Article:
The musical “Dessa Rose,” now up and running at New Rep Theatre, Watertown, seems like first cousin to the now classic “Ragtime” because both shows, created by composer Stephen Flaherty and lyricist Lynn Ahrens, have returned to the same potent theme – racism in America.
The musical “Dessa Rose,” now up and running at New Rep Theatre, Watertown, seems like first cousin to the now classic “Ragtime” because both shows, created by composer Stephen Flaherty and lyricist Lynn Ahrens, have returned to the same potent theme – racism in America. However, the story of the title character in “Dessa Rose” points the way for a hopeful resolution, unlike the tragic ending to the Coalhouse Walker saga in “Ragtime.” Another major difference between them is their setting.
“Ragtime” takes place in New York City, just after the turn of the 20th century, when huge changes brought about by the Civil War were continuing to shape the national culture along the divides between white and black, rich and poor. “Dessa Rose” delivers a picture of an earlier era and milieu – the 1840s, south of the Mason-Dixon line – where everyone was marked by the practices of slavery.
“Dessa Rose” makes no attempt to sugarcoat the evils of a system based on the treatment of blacks as personal property.
The central plot of “Dessa Rose” concerns the unlikely bonding of a pregnant 16-year-old runaway slave (Dessa Rose) and a white slave-owner’s wife, abandoned on a remote plantation somewhere in the South.
Thrown together through circumstances, the two women, and their babies, must not only depend on each other but find mutual love and respect. To Ahrens and Flaherty’s credit, there’s little sentimentality here – we’re not talking “Gone With The Wind” – but a learning process as the women recognize their sisterhood, despite the vastness of the color gap and societal expectations.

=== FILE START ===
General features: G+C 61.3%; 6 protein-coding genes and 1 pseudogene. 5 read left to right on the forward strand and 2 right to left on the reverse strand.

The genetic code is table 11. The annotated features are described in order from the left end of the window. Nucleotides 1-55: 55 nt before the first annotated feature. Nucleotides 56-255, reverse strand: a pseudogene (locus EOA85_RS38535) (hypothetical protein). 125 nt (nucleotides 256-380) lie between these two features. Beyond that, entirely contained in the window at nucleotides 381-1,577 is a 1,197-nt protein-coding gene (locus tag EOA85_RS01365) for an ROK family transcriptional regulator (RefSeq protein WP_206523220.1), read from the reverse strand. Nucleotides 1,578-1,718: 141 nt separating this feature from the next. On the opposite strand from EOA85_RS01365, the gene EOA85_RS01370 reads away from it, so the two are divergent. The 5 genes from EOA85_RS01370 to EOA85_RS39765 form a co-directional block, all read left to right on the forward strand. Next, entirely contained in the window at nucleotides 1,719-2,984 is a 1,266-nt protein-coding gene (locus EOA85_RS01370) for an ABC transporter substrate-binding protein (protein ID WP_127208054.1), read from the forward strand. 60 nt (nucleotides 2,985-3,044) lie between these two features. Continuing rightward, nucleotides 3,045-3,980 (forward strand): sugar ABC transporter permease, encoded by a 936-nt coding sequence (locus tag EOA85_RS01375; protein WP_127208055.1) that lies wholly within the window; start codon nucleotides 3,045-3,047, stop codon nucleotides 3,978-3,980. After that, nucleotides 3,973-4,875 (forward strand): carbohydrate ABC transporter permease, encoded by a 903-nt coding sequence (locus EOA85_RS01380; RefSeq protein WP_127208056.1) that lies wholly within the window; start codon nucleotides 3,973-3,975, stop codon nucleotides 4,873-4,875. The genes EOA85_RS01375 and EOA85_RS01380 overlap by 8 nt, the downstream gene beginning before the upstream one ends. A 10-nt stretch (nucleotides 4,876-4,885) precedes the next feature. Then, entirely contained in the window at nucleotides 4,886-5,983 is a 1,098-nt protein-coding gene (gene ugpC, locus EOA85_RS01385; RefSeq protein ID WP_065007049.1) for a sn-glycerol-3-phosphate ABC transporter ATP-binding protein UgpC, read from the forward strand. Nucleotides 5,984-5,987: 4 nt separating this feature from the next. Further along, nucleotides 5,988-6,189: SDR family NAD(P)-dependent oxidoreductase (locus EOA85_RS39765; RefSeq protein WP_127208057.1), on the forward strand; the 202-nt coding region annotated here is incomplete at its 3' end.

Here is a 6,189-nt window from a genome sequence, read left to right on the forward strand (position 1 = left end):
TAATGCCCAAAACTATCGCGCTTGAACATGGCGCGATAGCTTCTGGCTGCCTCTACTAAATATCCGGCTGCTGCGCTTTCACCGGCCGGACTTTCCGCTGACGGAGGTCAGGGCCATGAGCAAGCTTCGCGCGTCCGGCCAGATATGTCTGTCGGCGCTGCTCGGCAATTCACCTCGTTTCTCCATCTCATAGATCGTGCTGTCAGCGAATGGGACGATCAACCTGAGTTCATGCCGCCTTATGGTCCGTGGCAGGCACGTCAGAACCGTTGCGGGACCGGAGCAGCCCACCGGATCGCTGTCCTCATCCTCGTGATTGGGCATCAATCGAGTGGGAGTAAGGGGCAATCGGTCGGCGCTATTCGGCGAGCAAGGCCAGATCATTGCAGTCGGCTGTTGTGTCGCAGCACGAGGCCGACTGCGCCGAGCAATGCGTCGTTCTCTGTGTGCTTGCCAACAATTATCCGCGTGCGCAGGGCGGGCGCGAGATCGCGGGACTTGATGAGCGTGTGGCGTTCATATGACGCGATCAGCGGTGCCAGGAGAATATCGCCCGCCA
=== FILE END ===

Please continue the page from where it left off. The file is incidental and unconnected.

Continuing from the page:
Director Rick Lombardo has correctly kept the production taut and unadorned, staged on a stripped down stage of raw lumber cut into walls and sliding platforms, designed with finesse by Peter Colao and lighted by Franklin Meissner, Jr. The movement devised by choreographer Kelli Edwards adds a period flavor, but she wisely avoids the “big number” syndrome that would jolt the reality of the drama. Todd C. Gordon has done a masterful job as musical director, incorporating the body-slapping sounds and drumming of the slaves into the score.
Lombardo’s uniformly fine cast is blessed by a lovely blend of voices, led by the young actress, Uzo Aduba, as Dessa Rose, and Leigh Barrett who continues to grow splendidly in every new role. The women start out as 80-year-olds, looking back on the experience that shaped their lives and outlook, then revert to their younger selves: Aduba, whipped and imprisoned under inhuman conditions; Barrett as a 19-year-old bride with expectations of happiness ever after.
The tour-de-force role of Dessa Rose calls on a range of physicality from Aduba, as well as theatrical transformations from innocent girl to fearsome devil to world-weary human being, desperate for respite. Aduba masters all this and more, in a performance that sent shivers down the spine of this viewer, particularly when she sang-chanted “Twelve Children, ” relating the significance of naming slave babies to give them identities. Barrett as Ruth is buttoned up and laced into costumes designed by Frances Nelson McSherry that serve as visible metaphors for the restrictions around a woman of her class. But Barrett as Ruth matures during her travails, which expand her viewpoint outward to the people around her.
The most problematic character is Adam Nehemiah, the white journalist, allowed to interview Dessa Rose in her cell. He’s portrayed as a troubled psychopath by Todd Alan Johnson, but he’s sabotaged by conflicting messages from the script. Edward M. Barker makes Nathan, the runaway slave with a scheme to beat the system, into an appealing rogue. Peter A. Carey presents detailed characterizations of several of the smaller roles.
“Dessa Rose” is more of a chamber work than the large-scale, big hit “Ragtime,” and Flaherty’s score holds echoes from that show, however, there’s grand passion here.
The Patriot Ledger